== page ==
As shown, a link piece (48) is fixed integrally to the left-side end (24a) of shaft (24), projecting therefrom in a direction orthogonal to the axis of that end (24a). To the free end of such link piece (43), the upper end of connecting rod (46) is connected pivotally by means of a pin (50).
Now, reference is made to FIGS. 1 and 5. In accordance with the present invention, there is provided a stopper member (72) on the left-side end (24b) of shaft (24) where no such drive mechanism (14) is arranged. As best shown in FIG. 5, the stopper member (72) is fixed at its base end part to the end (24b) of shaft (24), extending therefrom in a direction orthogonal to the axis thereof. The forward extending body of stopper member (72) is formed at its both lateral sides with first and second contact edges (72a)(72b).
The second bearing bracket (36) has, formed at its lower side, a detent edge (80) for limiting the downward rotation of the foregoing stopper member (72): Namely, the second contact edge (72b) of stopper member (72) comes to contact with such detent edge (80) when the headrest (16) reaches at the given use position, whereupon the headrest (16) is located and retained at the use position against further backward movement. As best seen from FIG. 1, the upper surface of second bearing bracket (36) is formed with a through-hole (78) for a purpose to be stated below.
Similar to the hole (78) of bracket (36), the upper part of the mounting bracket (32) is formed with a through-hole (76) whose diameter is identical to that of hole (78). Those two holes (76)(78) are aligned with each other when the bearing bracket (36) is secured to the mounting bracket (32), so that an elastic member (74) is fit inserted through the two juxtaposed holes (76)(78) and fixed there. Like the detent edge (80) of bearing bracket (36), the elastic member (74) is so adapted that the other first contact edge (72a) of stopper member (72) is brought to contact with the elastic member (74) when the headest (16) reaches the non-use position as shown in FIG. 6. Hence, the headrest (16) is limited its downward movement by the elastic member (74) and stopped at the non-use position. The elastic member is made of an urethane rubber material or the like.
Further, as shown in FIGS. 1 and 4, similar to the foregoing holes (76,78) and elastic member (74), there is formed, at the upper surface of first bearing bracket (30), a through-hole (84) into which is fit secured another elastic member (82) made of urethane rubber material or the like. The second elastic member (82) is also for limiting the upward rotation of the link piece (48), as can be seen from FIG. 4. Namely, when the connecting rod (46) is moved at a maximum level through the foregoing drive mechanism (14) for placing the headrest (14) at the non-use position, the link piece (48) is rotated upwardly by the connecting rod (46) into contact with the second elastic member (82) and retained there against further upward rotation.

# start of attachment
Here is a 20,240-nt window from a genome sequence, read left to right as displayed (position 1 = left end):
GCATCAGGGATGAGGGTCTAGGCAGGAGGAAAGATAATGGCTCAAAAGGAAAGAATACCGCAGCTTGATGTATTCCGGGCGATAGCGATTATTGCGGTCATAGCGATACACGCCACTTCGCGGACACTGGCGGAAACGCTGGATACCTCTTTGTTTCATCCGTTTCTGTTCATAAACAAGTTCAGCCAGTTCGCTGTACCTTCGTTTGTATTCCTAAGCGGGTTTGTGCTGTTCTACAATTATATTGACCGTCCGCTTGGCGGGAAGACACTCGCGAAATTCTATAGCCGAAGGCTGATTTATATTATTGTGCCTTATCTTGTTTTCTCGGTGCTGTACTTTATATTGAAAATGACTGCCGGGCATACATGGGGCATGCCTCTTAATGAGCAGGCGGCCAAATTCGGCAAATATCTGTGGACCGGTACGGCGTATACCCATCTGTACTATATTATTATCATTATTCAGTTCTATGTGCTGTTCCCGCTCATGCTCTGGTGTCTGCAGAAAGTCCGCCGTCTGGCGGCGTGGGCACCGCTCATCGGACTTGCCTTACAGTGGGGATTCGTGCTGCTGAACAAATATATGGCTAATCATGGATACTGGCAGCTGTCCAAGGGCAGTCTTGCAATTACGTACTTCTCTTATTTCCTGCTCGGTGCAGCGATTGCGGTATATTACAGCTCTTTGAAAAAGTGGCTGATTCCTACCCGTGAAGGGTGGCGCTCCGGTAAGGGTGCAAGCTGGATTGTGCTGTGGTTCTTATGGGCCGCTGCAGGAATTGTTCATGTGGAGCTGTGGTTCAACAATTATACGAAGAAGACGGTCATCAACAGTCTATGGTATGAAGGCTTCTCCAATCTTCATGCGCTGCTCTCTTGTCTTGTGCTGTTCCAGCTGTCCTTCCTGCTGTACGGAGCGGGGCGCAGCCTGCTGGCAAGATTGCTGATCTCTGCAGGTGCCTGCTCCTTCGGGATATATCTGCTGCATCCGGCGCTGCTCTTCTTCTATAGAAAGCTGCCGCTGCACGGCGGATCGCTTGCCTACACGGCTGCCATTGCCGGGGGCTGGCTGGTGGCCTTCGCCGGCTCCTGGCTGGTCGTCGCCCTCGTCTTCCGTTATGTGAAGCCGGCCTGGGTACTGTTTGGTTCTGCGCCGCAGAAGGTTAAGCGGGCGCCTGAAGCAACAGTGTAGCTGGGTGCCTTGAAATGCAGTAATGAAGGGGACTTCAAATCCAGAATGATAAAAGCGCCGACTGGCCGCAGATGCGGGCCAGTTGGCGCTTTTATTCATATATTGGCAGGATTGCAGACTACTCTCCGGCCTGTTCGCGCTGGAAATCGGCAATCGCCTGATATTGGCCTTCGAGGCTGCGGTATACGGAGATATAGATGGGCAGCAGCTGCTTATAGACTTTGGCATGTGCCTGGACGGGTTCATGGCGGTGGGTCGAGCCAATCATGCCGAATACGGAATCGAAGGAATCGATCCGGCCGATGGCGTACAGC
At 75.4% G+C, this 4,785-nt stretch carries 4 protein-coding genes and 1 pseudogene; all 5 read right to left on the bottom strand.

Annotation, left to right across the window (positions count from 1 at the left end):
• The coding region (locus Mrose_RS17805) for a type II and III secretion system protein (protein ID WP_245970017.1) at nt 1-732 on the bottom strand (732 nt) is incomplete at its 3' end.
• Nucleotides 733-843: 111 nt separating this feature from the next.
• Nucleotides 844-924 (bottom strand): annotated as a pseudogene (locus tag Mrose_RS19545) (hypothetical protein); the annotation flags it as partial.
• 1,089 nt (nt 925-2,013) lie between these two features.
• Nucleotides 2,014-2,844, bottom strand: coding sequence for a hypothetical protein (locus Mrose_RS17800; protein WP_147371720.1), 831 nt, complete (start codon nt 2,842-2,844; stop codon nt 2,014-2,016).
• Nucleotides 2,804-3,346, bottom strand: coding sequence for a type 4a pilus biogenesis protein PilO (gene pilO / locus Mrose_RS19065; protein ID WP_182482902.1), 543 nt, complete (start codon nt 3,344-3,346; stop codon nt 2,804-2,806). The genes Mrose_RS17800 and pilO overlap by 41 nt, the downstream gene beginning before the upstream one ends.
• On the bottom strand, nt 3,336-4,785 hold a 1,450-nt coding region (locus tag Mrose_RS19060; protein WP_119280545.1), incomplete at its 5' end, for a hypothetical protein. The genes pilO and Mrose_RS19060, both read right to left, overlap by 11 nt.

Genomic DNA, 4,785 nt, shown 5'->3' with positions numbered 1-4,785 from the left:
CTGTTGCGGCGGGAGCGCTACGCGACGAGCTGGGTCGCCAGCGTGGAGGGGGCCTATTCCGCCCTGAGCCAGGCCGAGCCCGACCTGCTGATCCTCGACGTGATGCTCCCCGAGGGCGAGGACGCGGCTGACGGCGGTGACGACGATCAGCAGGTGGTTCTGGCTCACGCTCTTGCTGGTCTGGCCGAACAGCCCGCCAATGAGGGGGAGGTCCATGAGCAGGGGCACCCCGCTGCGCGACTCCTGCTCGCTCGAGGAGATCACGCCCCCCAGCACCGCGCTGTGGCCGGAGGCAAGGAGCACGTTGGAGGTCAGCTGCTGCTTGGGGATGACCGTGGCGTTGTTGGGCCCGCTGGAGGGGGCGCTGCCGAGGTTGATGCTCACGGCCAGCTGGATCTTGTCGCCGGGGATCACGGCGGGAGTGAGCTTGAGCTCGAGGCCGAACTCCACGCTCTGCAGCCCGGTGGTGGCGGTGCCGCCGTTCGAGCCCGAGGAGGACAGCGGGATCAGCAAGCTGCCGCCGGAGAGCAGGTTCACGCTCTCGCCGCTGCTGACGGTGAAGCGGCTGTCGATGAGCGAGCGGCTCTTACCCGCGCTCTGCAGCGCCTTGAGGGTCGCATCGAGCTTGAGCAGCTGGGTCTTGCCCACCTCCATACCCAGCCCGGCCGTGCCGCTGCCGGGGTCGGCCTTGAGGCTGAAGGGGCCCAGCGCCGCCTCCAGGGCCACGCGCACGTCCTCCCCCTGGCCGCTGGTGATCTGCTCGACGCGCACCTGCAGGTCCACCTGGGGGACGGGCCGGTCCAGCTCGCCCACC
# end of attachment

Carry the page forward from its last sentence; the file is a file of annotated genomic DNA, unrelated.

It is noted here that both first and second elastic members (76)(82) are disposed at a point for simultaneously stopping the stopper member (72) and link piece (48), and that the detent edge (80) of the second bearing member (36) is defined at a point where the upper terminal of rack gear part (42) comes down to the pinion gear (44), as seen in FIG. 2, when the headrest (16) reaches the use position.
Now, a description will be made of operation of the above-constructed headrest arrangement (10).
When the headrest (16) is located at the use position, a counterclockwise rotation of the pinion gear (44) by actuation of a motor (12), as viewed from FIG. 2, causes upward movement of the rack gear part (42) in mesh with the pinion (44) to raise the connecting rod (46), which causes counterclockwise rotation of the link piece (48) about the axis of shaft ends (24a, 24b), thereby simultaneously rotatting the shaft (24). With this rotation of shaft (24), both headrest (12) and stays (20) are rotatively displaced in a direction forwardly of the seat back (18) towards the non-use position as indicated in FIG. 4. At the non-use position, the motor (12) is stopped automatically by a suitable control system (not shown) to cease the action of drive mechanism (14). As shown, the headrest (14) is located below the forward view line (86) of an occupant sitting on a rear seat, as well as the backward view line (88) of a driver on a front seat. In this way, the rear-seat occupant or front-seat driver may attain a good vision field at their respective sitting position.